Robinson queried why, having conceded only four penalties all afternoon, Scotland had a player — loosehead Allan Jacobsen — sin-binned, while Ireland, who gave away a total of 13, escaped similar punishment. “There’s a number of issues. Firstly, the high Irish penalty count and no sin-bins and their ability to slow the ball down, illegally,” he said.
“Secondly, I thought the scrums just after half-time, when we’ve got the Irish going backwards and there’s a penalty against us and then in the next scrum our prop is sin-binned, were a major turning point of the game,” Robinson said.
“We were just about to get on top of the Irish and to lose a player like that is pretty hard to come back from.”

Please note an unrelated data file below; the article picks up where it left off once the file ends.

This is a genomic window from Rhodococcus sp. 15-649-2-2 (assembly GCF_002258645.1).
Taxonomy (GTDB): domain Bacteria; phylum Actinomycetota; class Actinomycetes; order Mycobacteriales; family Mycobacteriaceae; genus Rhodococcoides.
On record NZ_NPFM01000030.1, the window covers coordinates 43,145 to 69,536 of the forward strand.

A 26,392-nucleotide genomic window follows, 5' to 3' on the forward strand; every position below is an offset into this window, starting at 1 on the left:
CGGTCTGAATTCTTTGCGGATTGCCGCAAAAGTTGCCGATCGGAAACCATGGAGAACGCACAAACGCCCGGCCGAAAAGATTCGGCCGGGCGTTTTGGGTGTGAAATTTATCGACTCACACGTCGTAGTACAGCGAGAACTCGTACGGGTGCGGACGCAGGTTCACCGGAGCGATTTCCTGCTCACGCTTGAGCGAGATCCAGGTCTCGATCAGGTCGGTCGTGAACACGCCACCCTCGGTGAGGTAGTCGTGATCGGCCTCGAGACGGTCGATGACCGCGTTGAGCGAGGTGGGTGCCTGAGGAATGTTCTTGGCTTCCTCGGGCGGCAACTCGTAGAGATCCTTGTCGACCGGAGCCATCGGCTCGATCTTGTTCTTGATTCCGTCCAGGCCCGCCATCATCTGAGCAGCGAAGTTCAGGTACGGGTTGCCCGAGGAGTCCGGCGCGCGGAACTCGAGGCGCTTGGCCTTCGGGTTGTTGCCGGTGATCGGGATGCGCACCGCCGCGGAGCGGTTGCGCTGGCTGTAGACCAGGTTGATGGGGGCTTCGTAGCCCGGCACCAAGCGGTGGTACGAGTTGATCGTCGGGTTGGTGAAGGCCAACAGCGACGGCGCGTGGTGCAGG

The Scottish coach also suggested that the legality of one of Ireland’s three tries was dubious.
“Ross Ford gives a pass — some might call it a tip-on pass — to the supporting runner. I felt it got knocked down by an Irish hand and the referee says ‘play on’. And ‘play on’ ends up in our half, we turn a line-out over, suddenly we’re defending on our line — seven points scored,” was Robinson’s view of Jamie Heaslip’s fifth minute opener.
Admitting that it is his intention to speak to the match referee about those crucial decisions Robinson added: “It’s probably best that I don’t at the moment. I will try and see him. He’s made those calls and I want to know why.
“It certainly had an effect on the game, I think it’s fair to say.”
Asked what he had to say to the referee as the players left the pitch at half-time, Robinson revealed: “What I asked him was if there were any issues with our team? He said ‘no’.”
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